Amazon vacuums up Roomba maker iRobot, sparking immediate privacy concerns

Would you give Amazon the layout to your home? Well, you soon may not have a choice if you’re a Roomba customer.

In a statement released on Friday, the e-commerce giant announced it was acquiring iRobot, the company best known as the maker of the popular vacuuming robot, Roomba. Amazon will purchase the consumer robot company in an all-cash deal for around $1.7 billion. The deal, however, still needs to be approved by regulators.

“Over many years, the iRobot team has proven its ability to reinvent how people clean with products that are incredibly practical and inventive,” said SVP of Amazon Devices Dave Limp in the acquisition announcement. “Customers love iRobot products—and I’m excited to work with the iRobot team to invent in ways that make customers’ lives easier and more enjoyable.”


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It’s not hard to imagine what an Amazon-owned Roomba would look like. For starters, the company could lower the barrier to entry by subsidizing the cost of the devices and even begin offering users subscription options to replace different Roomba parts. But it will most likely integrate Alexa, its voice-controlled AI assistant, into the robot vacuum.

However, privacy experts aren’t enamored with these possibilities. In fact, they are concerned about what a merger between the e-commerce giant and a company with home-mapping abilities could eventually mean for consumers’ data. Roomba vacuums have already been scrutinized over the data they collect. In order for these robot vacuums to work, the devices must map out your house. That data is then collected by iRobot and, sometimes, even shared with third parties.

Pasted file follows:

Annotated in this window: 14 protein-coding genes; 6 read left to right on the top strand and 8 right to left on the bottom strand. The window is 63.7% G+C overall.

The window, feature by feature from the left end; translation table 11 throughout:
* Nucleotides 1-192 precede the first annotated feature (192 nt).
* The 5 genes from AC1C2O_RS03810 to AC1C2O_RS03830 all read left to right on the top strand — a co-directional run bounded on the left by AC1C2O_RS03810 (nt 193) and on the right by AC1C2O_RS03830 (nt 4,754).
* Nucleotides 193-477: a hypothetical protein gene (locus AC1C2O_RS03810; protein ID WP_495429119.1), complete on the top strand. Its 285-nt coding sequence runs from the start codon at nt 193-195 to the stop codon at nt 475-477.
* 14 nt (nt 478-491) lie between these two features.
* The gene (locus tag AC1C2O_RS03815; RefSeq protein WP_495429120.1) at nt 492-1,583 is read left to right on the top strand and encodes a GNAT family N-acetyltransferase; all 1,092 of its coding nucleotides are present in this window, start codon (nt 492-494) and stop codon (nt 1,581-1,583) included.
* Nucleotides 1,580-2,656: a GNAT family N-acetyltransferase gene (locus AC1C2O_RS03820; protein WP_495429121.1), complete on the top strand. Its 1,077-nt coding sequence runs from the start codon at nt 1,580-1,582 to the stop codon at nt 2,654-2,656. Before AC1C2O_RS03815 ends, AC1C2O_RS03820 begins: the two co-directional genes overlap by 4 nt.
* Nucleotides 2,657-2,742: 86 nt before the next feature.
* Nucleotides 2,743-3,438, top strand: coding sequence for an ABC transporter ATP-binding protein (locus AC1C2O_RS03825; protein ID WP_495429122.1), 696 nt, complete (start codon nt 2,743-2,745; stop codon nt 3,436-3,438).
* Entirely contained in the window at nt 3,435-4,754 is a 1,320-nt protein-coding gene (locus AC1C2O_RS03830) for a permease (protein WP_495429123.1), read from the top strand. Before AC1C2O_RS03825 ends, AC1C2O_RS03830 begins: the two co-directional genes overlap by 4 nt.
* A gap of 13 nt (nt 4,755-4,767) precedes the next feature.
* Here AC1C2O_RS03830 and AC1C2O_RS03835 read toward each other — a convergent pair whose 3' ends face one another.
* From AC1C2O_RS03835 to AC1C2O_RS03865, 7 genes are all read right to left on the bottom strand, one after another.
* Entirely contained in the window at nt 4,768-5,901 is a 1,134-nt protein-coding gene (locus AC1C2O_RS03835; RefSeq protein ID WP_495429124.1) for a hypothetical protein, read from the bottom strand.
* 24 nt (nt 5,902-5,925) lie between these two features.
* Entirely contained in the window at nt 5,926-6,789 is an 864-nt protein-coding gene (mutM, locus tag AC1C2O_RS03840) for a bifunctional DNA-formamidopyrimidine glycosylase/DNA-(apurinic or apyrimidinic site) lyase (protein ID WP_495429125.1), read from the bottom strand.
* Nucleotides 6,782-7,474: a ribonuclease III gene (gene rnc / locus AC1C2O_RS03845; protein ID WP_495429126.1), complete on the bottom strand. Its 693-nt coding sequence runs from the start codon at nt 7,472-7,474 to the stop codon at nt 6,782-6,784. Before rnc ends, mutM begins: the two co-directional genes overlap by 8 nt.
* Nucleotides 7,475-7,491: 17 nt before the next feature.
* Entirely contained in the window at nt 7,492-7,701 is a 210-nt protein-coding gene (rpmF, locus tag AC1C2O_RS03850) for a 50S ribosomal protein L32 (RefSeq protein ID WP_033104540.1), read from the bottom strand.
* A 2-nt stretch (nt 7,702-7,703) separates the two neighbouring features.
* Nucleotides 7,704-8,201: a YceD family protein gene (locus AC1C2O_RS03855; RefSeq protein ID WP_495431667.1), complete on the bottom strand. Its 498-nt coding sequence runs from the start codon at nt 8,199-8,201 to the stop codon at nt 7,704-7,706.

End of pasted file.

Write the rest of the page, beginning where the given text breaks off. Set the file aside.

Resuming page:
“Federal regulators should not allow Amazon to suck up iRobot/Roomba,” said Robert Weissman, president of the consumer advocacy organization Public Citizen in a statement. “Amazon should not be permitted to leverage its retail market power to expand its market share of connected home devices.”

Amazon has product been moving into the smart home space. A report from market insights firm Strategy Analytics notes that Amazon’s Ring doorbell, another popular connected device, sold around 1.4 million units in 2021 alone. This iRobot acquisition would bring Amazon’s connected devices into even more households. According to iRobot, the company has sold more than 40 million of its consumer robots since 2021.


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The Ring doorbell has already received its fair share of criticism over the years regarding Amazon’s use of Ring data. There are also antitrust concerns to take into account as Amazon continues to scoop up companies in the smart home space.

“It’s obvious that Amazon is seeking to acquire its way to dominance in the Smart Home market and add yet another intrusive way to surveil their customers,” said Sarah Miller, executive director of the American Economic Liberties Project. “Whether it’s Amazon rolling up Roomba and OneMedical, Facebook acquiring Within, or Google buying Mandiant, Congress needs to step in, shut down Big Tech’s acquisition spree, and fully resource the FTC in the interim.”

At this point, it’s unclear what Amazon has in mind for iRobot’s home mapping data. While consumers may be excited about the potential for Roomba to soon mimic Rosey the Robot from The Jetsonsthey should be wary about the very real privacy concerns.

Amazon, for its part, tells Mashable the following about mapping data: “Amazon is not in the business of selling our customers’ personal information, including mapping data.”


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“The last thing Americans and the world need is Amazon vacuuming up even more of our personal information,” says Weissman. “This is not just about Amazon selling another device in its marketplace. It’s about the company gaining still more intimate details of our lives to gain unfair market advantage and sell us more stuff.”

According to Amazon, “iRobot already offers products that are compatible with Alexa and other voice assistants (which we have no plans change).”

So while the ability to summon Alexa to go clean your room may be enticing, maybe we should be practicing the command: “Alexa, stop collecting my data.”

Update August 6, 2022 at 12:00. pm ET: This article has been updated to include statements provided by Amazon. An additional Amazon statement on privacy in general reads as follows: “Protecting customer data has always been incredibly important to Amazon, and we think we’ve been very good stewards of peoples’ data across all of our businesses. worked hard to earn — and work hard to keep — every day.”

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